5 Replies Latest reply on Sep 3, 2010 7:12 AM by nimo stephan

    scope widening of no scoped beans

    nimo stephan Master

      I have this:


      @SessionScoped @Named
      public class MyBean implements Serializable{ 
      
      private static final long serialVersionUID = ll;
      
      
      private @Inject Users u;
      
      }




      where Users is a no-scoped object!



      public class User implements Serializable{ 
      
      ..}



      By injecting u, I get a NEW INSTANCE of Users - u instance inherits a scope (dependent-scope). Does it mean, that u is sessionscoped? Have I widened the scope of u from no-scope to dependent(sessionscope) ?



      Would it be better to avoid to inject no-scoped-beans:


      @SessionScoped @Named
      public class MyBean implements Serializable{ 
      
      private static final long serialVersionUID = 1l;
      
      
      private Users u;
      // getter/setter
      
      }





      If I create/assign the instance u within MyBean without injecting it, then u will also live within a sessionscope.


      What is best practice?






        • 1. Re: scope widening of no scoped beans
          nimo stephan Master

          And what is the difference of this



          @Inject @New Users u;




          and that


          @Inject Users u;




          when Users is still a no-scoped-bean


          public class User implements Serializable{ 
          
          ..}
          







          • 2. Re: scope widening of no scoped beans
            Jan Groth Novice

            There is nothing like a no-scoped bean, so I'm a bit confused what you mean. The distinction is between managed beans and the rest, and between normal scoped and pseudo scoped. But no-scoped has no meaning in CDI...



            @SessionScoped @Named
            public class MyBean implements Serializable{ 
            
            private @Inject Users u;
            
            }



            As you say yourself, the user will be dependent scoped.






            If I create/assign the instance u within MyBean without injecting it, then u will also live within a sessionscope.

            That's absolutely true. But then you are taking care of the dependencies, and this will make all Weld developers sad and redundant...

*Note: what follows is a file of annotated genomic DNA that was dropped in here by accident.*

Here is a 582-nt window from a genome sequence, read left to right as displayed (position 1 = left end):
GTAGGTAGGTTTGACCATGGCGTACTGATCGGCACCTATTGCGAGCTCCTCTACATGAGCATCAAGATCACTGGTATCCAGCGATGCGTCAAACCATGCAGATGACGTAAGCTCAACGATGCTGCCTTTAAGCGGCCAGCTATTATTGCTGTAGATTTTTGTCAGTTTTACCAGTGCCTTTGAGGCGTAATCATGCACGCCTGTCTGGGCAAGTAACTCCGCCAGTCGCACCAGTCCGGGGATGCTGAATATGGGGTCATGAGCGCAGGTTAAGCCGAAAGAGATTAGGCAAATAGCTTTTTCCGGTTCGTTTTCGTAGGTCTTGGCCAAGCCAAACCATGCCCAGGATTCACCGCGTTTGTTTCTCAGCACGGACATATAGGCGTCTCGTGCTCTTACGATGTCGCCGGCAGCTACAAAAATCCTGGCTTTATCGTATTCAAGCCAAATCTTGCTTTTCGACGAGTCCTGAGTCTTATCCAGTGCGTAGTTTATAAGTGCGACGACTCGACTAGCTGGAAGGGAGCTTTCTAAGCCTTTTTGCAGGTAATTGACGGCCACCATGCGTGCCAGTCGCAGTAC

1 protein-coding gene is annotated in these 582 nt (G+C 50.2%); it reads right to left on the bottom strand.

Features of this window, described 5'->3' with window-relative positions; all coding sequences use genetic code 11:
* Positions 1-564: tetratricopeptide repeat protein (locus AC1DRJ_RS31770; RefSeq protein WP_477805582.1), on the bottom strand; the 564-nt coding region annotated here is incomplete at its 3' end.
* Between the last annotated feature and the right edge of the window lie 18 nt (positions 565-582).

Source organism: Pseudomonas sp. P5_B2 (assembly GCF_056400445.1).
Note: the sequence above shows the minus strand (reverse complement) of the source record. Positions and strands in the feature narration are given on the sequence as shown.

@Inject @New Users u;



            This makes sense if (and only if) the User is a normal-scoped (not pseudo-scoped) bean.  Compare the spec:




            This allows the application to obtain a new instance of a bean which is not bound to the declared scope, but has had dependency injection performed.




            • 3. Re: scope widening of no scoped beans
              Nicklas Karlsson Master

              You can have something like


              @SessionScoped
              public class LoginBean {
                @Produces @Named User user = ...
              }
              



              which makes sessionscoped snapshots with a dependent scoped producer. Of course, you'll have to be careful with scope lifecycle-lengths when cross-injecting like that. So @Produces @SessionScoped @Named is safer for that, I think.

              • 4. Re: scope widening of no scoped beans
                nimo stephan Master

                With no-scoped, I mean beans which has no scope declared: (maybe compare it to java.faces.bean.NonScoped).



                // no-scoped=pseudo-scoped: there is no scope defined in User-Object
                public class User implements Serializable{ 
                
                ..}




                @Inject @New Users u;


                I know, for normal-scoped beans @New makes sense.


                Why is it senseless for pseudo-scoped bean?


                Because @Inject will inject everytime a new instance from a pseudo-scoped bean. Am I right? So @New is redundant for injected pseudo-scoped beans. Am I right?

                • 5. Re: scope widening of no scoped beans
                  nimo stephan Master



                  So @Produces @SessionScoped @Named is safer for that, I think.

                  That is indeed the way, I did it!